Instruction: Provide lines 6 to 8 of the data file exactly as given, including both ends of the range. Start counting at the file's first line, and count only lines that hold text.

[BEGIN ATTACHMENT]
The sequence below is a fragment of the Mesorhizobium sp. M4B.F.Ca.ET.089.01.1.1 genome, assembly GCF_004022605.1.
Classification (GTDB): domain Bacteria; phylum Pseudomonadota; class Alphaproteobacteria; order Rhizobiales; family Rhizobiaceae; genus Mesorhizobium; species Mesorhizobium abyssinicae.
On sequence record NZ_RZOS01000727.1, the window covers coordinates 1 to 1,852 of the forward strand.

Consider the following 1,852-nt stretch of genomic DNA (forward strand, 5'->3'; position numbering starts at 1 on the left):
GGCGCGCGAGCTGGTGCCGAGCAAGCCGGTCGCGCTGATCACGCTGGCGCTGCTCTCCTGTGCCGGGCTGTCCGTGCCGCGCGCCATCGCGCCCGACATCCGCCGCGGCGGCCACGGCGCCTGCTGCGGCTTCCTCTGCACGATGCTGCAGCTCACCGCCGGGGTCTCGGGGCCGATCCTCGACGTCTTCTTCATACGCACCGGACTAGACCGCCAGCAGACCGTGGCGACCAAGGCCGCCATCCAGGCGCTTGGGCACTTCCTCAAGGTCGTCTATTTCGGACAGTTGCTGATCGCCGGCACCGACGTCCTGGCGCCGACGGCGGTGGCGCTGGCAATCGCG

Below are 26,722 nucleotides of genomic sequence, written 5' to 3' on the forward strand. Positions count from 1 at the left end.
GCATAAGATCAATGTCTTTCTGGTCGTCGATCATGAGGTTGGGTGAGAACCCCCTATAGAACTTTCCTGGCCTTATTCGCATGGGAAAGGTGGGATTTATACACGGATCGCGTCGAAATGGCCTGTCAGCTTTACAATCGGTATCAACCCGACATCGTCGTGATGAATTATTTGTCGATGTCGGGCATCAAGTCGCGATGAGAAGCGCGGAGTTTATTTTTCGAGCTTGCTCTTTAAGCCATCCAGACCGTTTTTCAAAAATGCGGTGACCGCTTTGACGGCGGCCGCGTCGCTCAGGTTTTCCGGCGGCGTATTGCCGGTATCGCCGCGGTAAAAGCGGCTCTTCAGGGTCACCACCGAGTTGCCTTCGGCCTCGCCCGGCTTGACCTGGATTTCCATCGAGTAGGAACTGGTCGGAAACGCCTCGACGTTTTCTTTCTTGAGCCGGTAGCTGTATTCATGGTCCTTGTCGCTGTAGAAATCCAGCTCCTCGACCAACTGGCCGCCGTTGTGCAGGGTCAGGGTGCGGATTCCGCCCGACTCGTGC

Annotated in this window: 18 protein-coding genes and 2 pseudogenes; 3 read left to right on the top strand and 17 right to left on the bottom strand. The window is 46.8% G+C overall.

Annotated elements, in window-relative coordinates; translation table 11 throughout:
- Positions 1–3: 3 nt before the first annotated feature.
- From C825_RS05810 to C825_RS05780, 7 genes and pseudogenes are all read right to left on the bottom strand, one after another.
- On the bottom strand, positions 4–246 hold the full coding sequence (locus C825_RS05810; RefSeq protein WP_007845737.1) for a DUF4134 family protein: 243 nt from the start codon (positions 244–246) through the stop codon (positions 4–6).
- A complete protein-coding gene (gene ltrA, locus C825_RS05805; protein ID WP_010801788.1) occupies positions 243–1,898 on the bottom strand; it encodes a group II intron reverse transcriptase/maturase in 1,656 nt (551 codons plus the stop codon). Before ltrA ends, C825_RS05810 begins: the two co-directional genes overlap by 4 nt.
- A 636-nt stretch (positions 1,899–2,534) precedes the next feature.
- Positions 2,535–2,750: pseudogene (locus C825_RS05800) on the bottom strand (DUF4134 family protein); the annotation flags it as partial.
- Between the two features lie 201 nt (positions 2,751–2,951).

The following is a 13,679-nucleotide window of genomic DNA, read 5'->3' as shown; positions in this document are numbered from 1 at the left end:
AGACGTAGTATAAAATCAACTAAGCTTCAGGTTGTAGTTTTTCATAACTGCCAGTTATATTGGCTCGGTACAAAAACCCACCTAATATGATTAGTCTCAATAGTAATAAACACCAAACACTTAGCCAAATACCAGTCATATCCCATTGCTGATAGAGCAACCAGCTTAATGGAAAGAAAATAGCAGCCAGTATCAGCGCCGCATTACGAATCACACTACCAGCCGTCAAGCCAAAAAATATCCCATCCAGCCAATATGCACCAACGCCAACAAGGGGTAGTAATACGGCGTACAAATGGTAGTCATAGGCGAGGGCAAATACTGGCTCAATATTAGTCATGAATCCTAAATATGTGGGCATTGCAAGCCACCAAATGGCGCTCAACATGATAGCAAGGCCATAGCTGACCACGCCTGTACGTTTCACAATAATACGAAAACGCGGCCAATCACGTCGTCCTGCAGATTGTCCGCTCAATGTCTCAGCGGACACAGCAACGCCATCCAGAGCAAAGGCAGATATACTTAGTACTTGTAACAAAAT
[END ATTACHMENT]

Below are 26,722 nucleotides of genomic sequence, written 5' to 3' on the forward strand. Positions count from 1 at the left end.
GCATAAGATCAATGTCTTTCTGGTCGTCGATCATGAGGTTGGGTGAGAACCCCCTATAGAACTTTCCTGGCCTTATTCGCATGGGAAAGGTGGGATTTATACACGGATCGCGTCGAAATGGCCTGTCAGCTTTACAATCGGTATCAACCCGACATCGTCGTGATGAATTATTTGTCGATGTCGGGCATCAAGTCGCGATGAGAAGCGCGGAGTTTATTTTTCGAGCTTGCTCTTTAAGCCATCCAGACCGTTTTTCAAAAATGCGGTGACCGCTTTGACGGCGGCCGCGTCGCTCAGGTTTTCCGGCGGCGTATTGCCGGTATCGCCGCGGTAAAAGCGGCTCTTCAGGGTCACCACCGAGTTGCCTTCGGCCTCGCCCGGCTTGACCTGGATTTCCATCGAGTAGGAACTGGTCGGAAACGCCTCGACGTTTTCTTTCTTGAGCCGGTAGCTGTATTCATGGTCCTTGTCGCTGTAGAAATCCAGCTCCTCGACCAACTGGCCGCCGTTGTGCAGGGTCAGGGTGCGGATTCCGCCCGACTCGTGC

Annotated in this window: 18 protein-coding genes and 2 pseudogenes; 3 read left to right on the top strand and 17 right to left on the bottom strand. The window is 46.8% G+C overall.